Grove City Veterinary Hospital

4350 Grove City Rd.
Grove City, OH 43123


Feline Dentistry

If you have a cat that needs dental care, you can be assured that he will be treated very similarly to our canine patients. Cats can get periodontal disease which can lead to systemic problems as well. Cats, however, are very special creatures and have their own set of special dental problems.  

Cats often present with a severe form of gingivitis. We have had several cats over just the last couple years whose gum tissue has become so inflamed or infected, that they cannot eat. Their gums become fire-engine red and they are very painful. 

These cats seem to have some kind of hyper-immune reaction to any tartar on the teeth. As you know, tartar can build up after even 12 hours (that's why we brush our teeth twice a day). It would be nearly impossible to brush a cat's teeth that often. Unfortunately, the best treatment for these cats is to pull all or most of their teeth. This has about an 80% cure rate. The good thing is though, that they won't be in pain anymore and most of them start eating again and are happy!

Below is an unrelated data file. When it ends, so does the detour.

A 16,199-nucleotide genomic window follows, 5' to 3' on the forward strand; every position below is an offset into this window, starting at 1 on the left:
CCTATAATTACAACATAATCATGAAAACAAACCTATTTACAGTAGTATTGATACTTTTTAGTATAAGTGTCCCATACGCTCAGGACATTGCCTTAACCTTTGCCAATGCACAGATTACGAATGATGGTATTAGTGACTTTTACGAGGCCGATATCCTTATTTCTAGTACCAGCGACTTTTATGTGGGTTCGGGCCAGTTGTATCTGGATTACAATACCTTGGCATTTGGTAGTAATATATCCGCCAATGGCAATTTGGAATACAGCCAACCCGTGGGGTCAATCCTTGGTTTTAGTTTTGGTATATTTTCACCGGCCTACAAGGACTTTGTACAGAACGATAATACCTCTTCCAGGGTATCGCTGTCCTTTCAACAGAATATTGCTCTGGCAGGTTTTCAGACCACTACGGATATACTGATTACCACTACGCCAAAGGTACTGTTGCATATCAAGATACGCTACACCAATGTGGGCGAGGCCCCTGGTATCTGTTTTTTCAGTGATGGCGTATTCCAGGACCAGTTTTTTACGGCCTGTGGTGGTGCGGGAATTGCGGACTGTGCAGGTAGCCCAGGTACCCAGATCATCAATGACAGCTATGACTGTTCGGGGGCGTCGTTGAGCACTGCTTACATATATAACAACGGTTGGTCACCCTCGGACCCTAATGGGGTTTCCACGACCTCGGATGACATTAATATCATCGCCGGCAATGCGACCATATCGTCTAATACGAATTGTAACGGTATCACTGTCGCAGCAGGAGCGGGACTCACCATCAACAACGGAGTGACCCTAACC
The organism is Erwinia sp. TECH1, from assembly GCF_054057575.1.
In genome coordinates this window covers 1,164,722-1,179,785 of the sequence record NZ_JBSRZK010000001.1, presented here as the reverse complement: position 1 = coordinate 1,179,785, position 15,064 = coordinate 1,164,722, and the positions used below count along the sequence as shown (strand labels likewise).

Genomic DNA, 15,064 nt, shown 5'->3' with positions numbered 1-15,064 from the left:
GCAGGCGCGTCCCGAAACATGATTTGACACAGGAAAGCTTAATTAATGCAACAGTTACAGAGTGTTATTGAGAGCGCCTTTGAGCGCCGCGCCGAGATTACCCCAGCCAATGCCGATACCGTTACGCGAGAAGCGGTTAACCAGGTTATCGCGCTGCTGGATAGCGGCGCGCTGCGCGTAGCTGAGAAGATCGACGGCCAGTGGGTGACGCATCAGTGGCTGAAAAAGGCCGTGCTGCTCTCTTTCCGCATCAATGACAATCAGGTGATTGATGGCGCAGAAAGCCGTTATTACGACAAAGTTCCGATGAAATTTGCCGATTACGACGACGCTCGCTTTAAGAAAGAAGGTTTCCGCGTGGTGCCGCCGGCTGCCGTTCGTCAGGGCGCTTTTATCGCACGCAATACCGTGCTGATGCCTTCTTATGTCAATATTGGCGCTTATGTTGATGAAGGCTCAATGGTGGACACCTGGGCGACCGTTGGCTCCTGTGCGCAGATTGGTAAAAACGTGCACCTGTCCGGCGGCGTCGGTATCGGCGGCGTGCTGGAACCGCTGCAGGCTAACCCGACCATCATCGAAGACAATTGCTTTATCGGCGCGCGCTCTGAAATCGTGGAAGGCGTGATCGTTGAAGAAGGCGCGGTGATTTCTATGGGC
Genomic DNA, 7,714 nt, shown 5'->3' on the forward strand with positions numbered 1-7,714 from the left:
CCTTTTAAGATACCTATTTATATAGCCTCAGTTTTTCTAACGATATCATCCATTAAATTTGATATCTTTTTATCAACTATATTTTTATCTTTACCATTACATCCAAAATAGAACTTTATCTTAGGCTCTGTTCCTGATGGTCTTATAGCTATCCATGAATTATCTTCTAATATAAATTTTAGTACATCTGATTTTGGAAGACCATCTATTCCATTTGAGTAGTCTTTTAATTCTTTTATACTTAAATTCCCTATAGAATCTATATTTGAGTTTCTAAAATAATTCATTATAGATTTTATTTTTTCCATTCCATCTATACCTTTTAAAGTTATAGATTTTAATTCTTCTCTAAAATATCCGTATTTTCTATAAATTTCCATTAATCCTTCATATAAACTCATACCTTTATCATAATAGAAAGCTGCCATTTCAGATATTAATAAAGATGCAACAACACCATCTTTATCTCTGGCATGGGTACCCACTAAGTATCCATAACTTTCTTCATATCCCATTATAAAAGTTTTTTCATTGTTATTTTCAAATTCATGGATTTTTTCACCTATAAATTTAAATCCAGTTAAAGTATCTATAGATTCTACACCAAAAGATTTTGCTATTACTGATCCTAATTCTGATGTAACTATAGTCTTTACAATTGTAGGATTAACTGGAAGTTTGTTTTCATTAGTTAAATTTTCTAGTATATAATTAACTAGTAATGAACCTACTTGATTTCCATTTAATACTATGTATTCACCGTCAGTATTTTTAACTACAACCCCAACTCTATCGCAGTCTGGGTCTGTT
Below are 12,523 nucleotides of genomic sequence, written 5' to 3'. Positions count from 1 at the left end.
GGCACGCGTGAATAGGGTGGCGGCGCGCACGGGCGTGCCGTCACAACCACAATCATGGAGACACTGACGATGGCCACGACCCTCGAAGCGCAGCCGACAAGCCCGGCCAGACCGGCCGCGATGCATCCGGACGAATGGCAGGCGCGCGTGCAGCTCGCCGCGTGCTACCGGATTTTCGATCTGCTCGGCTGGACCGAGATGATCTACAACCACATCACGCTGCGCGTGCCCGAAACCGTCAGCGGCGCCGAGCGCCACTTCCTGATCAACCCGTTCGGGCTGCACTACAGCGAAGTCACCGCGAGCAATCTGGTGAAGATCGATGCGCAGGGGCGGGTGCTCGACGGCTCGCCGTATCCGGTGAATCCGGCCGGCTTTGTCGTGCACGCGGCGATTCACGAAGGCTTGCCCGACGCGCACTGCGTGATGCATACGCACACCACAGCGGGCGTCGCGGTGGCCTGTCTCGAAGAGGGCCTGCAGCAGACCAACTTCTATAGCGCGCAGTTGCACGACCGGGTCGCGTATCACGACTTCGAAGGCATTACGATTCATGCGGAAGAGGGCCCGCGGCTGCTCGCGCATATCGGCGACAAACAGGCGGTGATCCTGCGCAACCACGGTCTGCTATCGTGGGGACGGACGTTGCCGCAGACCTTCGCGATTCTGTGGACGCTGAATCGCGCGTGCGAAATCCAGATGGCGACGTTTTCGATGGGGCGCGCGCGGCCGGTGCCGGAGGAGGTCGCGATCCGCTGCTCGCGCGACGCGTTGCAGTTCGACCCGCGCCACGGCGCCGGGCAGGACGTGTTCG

Another problem that cats can get is lesions on their teeth, similar to our cavities, but they are called Feline Oral Resorptive Lesions or FORLs. We don't know what causes them, but they might have some genetic component. What happens is that the external, hard enamel of the tooth begins to dissolve and deteriorate, or become resorbed. This leaves the inner, sensitive structures of the tooth, such as the nerve and blood vessels, exposed. These are very painful lesions and many cats will 'chatter' their jaws if these lesions are even lightly touched. The only treatment that is known to be effective is to pull the affected tooth (teeth). Cats that have one lesion seem to be at greater risk for having multiple teeth affected. This is why dental x-rays are so important! 

You might wonder though: 'my pet keeps eating and acts fine. I don't think he/she is painful'. However, our pets (especially cats) do not tell us when they are sick or hurt. They hide their pain/injury so that they will not be seen as weak. If our pet stops eating, then they have a painful mouth AND they are hungry. So this is why many dogs and cats especially will continue to eat with dental disease.